Child sexual abuse – Michael Salter – “empirical basis of the moral panic account of sexual abuse has been shown to be substantially untrue”
October 29, 2017 Comments Off on Child sexual abuse – Michael Salter – “empirical basis of the moral panic account of sexual abuse has been shown to be substantially untrue”
Child sexual abuse
by Michael Salter
Salter, M. (2017) Child sexual abuse. In Dekeseredy, W. and Dragiewicz, M. Routledge Handbook of Critical Criminology, Routledge: London and New York
Despite its popularity amongst critical criminologists, the empirical basis of the moral panic account of sexual abuse has been shown to be substantially untrue. There is no evidence of an increase in reckless or baseless sexual abuse prosecutions during the 1990s, which was supposedly the height of the “moral panic” (Cross, Walsh, Simone, & Jones, 2003). Child sexual abuse, whether recent or historical, remains very difficult to prosecute, with low rates of reporting, high rates of attrition, and low rates of prosecution across jurisdictions (e.g. Connolly & Don Read, 2006; Fitzgerald, 2006; Kelly, Lovett, & Regan, 2005). In order to establish the narrative that innocent men have been the victims of an epidemic of false allegations, “moral panic” advocates have misrepresented child protection interventions and legal cases in significant ways (R. Cheit, 2014; Kitzinger, 2004; Michael Salter, 2016). This has included championing the cause of convicted sex offenders despite overwhelming evidence of guilt (R. Cheit, 2014; R. E. Cheit, 2001; Olio & Cornell, 1998)….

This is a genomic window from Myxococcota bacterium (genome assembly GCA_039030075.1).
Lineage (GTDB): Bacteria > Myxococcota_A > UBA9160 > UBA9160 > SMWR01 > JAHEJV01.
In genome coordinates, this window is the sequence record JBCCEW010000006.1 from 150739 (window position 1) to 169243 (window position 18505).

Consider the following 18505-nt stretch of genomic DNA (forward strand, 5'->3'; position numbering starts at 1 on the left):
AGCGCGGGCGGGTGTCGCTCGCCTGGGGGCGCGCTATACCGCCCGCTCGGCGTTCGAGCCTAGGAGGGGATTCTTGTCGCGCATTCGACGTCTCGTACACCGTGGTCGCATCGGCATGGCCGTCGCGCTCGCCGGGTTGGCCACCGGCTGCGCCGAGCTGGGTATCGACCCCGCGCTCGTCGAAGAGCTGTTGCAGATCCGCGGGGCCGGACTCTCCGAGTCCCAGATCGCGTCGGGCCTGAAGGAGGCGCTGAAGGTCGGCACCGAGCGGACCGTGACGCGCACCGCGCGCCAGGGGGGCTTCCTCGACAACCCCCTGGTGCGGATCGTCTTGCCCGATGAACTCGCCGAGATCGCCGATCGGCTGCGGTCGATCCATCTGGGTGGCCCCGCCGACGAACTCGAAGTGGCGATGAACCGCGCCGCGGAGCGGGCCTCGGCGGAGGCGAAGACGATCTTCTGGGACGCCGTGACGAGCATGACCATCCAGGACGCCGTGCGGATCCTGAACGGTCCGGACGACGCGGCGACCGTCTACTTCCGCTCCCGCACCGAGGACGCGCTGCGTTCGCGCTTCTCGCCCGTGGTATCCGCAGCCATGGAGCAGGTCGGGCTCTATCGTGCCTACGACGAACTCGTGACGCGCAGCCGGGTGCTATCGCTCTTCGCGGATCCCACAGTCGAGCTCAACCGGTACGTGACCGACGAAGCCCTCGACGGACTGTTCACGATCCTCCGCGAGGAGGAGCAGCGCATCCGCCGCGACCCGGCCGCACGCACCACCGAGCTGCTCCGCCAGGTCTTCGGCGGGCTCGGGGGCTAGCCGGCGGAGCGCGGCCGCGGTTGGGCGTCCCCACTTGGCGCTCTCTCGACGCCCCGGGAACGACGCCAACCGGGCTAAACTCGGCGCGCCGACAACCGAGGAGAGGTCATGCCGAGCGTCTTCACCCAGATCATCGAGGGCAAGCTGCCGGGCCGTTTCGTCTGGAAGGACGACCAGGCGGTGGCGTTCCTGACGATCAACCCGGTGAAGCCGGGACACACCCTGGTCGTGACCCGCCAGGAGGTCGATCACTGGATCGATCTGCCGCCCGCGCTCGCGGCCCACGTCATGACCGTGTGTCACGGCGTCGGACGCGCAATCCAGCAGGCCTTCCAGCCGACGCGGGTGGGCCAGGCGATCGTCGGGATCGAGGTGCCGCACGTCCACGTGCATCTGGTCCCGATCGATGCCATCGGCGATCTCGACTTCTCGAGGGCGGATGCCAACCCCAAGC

It is clear that “panic” is an insufficient descriptor of social responses to child sexual abuse, and captures only the most visible tabloid responses to child sex offending. While the “moral panic” literature advances a view of society united in condemnation, the social and legal response to child sexual abuse remains uncertain and contradictory. Most abused children do not disclose at the time because it is unsafe to do so, and those who disclose are routinely disbelieved and left unprotected (Swingle et al., 2016). When child or adult survivors of sexual abuse disclose, they can face a hostile response from families or communities who rally in support of the alleged or convicted offender (e.g. Adcock, 2016; Salter 2017a). Daly (2014) offers a compelling explanation of polarised responses to sexual violence, suggesting that “a minimization of sex offending and victimization, on one hand, and a demonization of certain groups as ‘sex offenders’, on the other hand” are “mutually reinforcing” (p 378 – 379)….
An over-reliance on moral panic theory can blind scholars to the power dynamics, vested interests and discursive struggles that shape public understanding and responses to child sexual abuse…..